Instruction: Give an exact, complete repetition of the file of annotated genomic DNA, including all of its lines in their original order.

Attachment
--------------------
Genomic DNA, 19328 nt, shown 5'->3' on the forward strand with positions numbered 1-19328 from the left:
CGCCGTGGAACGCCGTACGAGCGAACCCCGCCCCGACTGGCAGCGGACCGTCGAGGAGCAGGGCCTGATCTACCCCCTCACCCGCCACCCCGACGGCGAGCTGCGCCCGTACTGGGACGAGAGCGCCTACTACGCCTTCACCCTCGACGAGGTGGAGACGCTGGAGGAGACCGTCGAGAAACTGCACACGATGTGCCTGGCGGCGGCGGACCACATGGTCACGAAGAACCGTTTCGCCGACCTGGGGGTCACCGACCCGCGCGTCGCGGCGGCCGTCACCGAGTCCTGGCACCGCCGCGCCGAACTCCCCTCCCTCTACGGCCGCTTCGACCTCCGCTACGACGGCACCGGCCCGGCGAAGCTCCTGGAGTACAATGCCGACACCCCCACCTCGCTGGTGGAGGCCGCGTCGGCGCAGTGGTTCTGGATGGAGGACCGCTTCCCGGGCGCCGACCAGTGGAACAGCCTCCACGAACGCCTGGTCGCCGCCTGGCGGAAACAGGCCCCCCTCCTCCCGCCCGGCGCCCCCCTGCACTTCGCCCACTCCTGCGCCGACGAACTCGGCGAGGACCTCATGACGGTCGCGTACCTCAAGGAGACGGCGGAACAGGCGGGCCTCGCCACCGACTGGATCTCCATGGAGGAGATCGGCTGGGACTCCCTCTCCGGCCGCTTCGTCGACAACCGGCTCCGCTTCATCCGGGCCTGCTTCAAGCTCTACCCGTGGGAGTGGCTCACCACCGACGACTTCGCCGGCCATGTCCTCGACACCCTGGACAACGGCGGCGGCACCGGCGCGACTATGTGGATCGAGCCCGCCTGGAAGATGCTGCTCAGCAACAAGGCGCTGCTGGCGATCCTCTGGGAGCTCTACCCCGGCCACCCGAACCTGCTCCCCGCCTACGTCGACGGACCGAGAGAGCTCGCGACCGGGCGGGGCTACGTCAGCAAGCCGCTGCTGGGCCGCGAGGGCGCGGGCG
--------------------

Genomic DNA, 19328 nt, shown 5'->3' on the forward strand with positions numbered 1-19328 from the left:
CGCCGTGGAACGCCGTACGAGCGAACCCCGCCCCGACTGGCAGCGGACCGTCGAGGAGCAGGGCCTGATCTACCCCCTCACCCGCCACCCCGACGGCGAGCTGCGCCCGTACTGGGACGAGAGCGCCTACTACGCCTTCACCCTCGACGAGGTGGAGACGCTGGAGGAGACCGTCGAGAAACTGCACACGATGTGCCTGGCGGCGGCGGACCACATGGTCACGAAGAACCGTTTCGCCGACCTGGGGGTCACCGACCCGCGCGTCGCGGCGGCCGTCACCGAGTCCTGGCACCGCCGCGCCGAACTCCCCTCCCTCTACGGCCGCTTCGACCTCCGCTACGACGGCACCGGCCCGGCGAAGCTCCTGGAGTACAATGCCGACACCCCCACCTCGCTGGTGGAGGCCGCGTCGGCGCAGTGGTTCTGGATGGAGGACCGCTTCCCGGGCGCCGACCAGTGGAACAGCCTCCACGAACGCCTGGTCGCCGCCTGGCGGAAACAGGCCCCCCTCCTCCCGCCCGGCGCCCCCCTGCACTTCGCCCACTCCTGCGCCGACGAACTCGGCGAGGACCTCATGACGGTCGCGTACCTCAAGGAGACGGCGGAACAGGCGGGCCTCGCCACCGACTGGATCTCCATGGAGGAGATCGGCTGGGACTCCCTCTCCGGCCGCTTCGTCGACAACCGGCTCCGCTTCATCCGGGCCTGCTTCAAGCTCTACCCGTGGGAGTGGCTCACCACCGACGACTTCGCCGGCCATGTCCTCGACACCCTGGACAACGGCGGCGGCACCGGCGCGACTATGTGGATCGAGCCCGCCTGGAAGATGCTGCTCAGCAACAAGGCGCTGCTGGCGATCCTCTGGGAGCTCTACCCCGGCCACCCGAACCTGCTCCCCGCCTACGTCGACGGACCGAGAGAGCTCGCGACCGGGCGGGGCTACGTCAGCAAGCCGCTGCTGGGCCGCGAGGGCGCGGGCG